Sunday, March 30, 2008

Sunday Deposed Monarch Blogging: House Braganza

This post was written at the invitation of Rob. Cross-posted at Lawyers, Guns & Money.

Brazil’s House of Bragança (also spelled Braganza), which ruled Brazil from 1822 to 1889, was a unique experience in Latin America, as it was the only (non-indigenous) monarchy in the Americas. Formed when Dom Pedro I of Portugal declared independence and the establishment of the Brazilian empire in 1822, it had only two emperors in its 77 years – Pedro I and Pedro II, who was ultimately overthrown by the military in 1889, when the Brazilian republic was finally declared.

The Brazilian House of Bragança is a direct offshoot of the Portuguese house of the same name. The Portuguese Braganças had inherited the throne in 1640, when João II, the Duke of Bragança, successfully led the rebellion against Spain’s control of Portugal (the two crowns had been united under Philip II of Spain in 1580 when the line of succession became muddy), re-establishing the Portuguese monarchy with now-king João IV at its head. The Braganças remained in Portugal until 1808, when Napoleon’s armies invaded the Iberian peninsula. The Bragança court picked up and relocated to Rio de Janeiro, in Brazil, declaring the American colony the capital of the United Kingdom of Portugal, Brazil, and the Algarve (thereby becoming the first European monarchy to rule its empire from a colony).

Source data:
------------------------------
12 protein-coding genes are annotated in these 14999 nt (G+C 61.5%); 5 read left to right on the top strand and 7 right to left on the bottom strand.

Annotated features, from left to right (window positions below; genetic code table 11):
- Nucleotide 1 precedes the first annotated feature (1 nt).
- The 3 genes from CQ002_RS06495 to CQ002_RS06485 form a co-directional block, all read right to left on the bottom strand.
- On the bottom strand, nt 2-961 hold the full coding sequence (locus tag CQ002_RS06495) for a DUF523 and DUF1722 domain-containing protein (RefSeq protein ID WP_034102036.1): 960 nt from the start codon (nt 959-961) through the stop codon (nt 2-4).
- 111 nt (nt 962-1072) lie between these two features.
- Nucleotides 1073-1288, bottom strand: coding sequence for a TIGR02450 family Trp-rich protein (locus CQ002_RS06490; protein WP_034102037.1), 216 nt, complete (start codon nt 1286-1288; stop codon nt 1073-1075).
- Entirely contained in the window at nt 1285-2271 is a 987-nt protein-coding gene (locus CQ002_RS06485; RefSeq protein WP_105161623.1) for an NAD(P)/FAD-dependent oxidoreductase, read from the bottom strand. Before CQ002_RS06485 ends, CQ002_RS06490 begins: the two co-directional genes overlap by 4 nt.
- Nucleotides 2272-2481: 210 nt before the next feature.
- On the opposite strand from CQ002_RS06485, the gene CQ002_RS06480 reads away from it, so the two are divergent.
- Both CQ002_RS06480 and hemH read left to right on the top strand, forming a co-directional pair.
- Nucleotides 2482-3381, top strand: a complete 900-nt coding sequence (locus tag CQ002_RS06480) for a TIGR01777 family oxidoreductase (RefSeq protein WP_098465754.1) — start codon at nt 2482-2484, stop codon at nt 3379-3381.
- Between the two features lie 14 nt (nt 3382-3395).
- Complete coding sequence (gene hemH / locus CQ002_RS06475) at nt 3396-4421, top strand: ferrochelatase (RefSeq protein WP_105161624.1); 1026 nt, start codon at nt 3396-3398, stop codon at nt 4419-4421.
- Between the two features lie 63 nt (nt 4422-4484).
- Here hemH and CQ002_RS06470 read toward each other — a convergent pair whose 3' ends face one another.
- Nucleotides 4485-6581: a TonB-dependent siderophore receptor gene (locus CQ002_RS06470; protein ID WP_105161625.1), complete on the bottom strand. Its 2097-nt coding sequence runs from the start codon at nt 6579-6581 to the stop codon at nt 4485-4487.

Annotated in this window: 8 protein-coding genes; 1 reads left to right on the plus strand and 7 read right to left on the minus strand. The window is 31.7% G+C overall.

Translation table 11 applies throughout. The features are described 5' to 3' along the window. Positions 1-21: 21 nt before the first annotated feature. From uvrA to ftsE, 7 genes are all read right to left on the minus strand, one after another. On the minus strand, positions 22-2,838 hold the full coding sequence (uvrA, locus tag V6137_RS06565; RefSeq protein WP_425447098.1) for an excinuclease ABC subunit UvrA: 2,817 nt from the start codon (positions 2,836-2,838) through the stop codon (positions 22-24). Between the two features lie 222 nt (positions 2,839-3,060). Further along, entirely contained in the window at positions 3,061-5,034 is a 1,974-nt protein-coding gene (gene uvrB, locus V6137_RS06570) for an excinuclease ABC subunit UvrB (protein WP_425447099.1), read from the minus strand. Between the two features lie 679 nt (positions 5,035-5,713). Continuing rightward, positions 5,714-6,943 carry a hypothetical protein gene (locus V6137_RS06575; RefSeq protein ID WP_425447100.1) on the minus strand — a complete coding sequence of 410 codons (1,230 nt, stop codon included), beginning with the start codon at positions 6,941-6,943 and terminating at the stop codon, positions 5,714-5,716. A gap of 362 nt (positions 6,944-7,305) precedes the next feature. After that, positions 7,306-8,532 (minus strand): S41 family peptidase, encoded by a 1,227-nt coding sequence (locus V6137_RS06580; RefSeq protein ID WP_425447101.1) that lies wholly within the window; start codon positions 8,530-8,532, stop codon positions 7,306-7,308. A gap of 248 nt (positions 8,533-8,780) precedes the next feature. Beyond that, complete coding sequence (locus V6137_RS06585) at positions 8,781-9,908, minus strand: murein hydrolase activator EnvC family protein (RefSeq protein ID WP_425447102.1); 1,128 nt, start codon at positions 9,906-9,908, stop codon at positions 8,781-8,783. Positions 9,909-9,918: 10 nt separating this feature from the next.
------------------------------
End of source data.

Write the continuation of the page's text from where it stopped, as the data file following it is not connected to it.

The Braganças liked Brazil enough that they remained there well after Napoleon had been defeated; only in 1821, with the Portuguese nobles’ threats of rebellion did João VI return to Portugal from Brazil. Upon his return, he demoted Brazil back to a colony, leaving his son Pedro I as regent in Brazil. However, after 13 years of serving as a political center, Brazilian elites and politicians did not want to return to being a colony, and when Pedro was ordered to return to Portugal, he refused. After several incidences between Brazilians and Portuguese troops in Recife and Bahia (involving bloodshed and guerilla warfare), and on September 7, 1822, after gaining the support of the states of Minas Gerais and São Paulo, Pedro I formally broke with Portugal, creating the Empire of Brazil. (It's most likely he did so after being pressured by Brazilians interested in breaking with Portugal, though some biographers insist he did it of his own free will and his love of freedom - either way, the thought of being emperor of Brazil instead of waiting for his dad to die and Pedro's ascension to the Portuguese thrown must have seemed like a pretty sweet deal to Pedro I).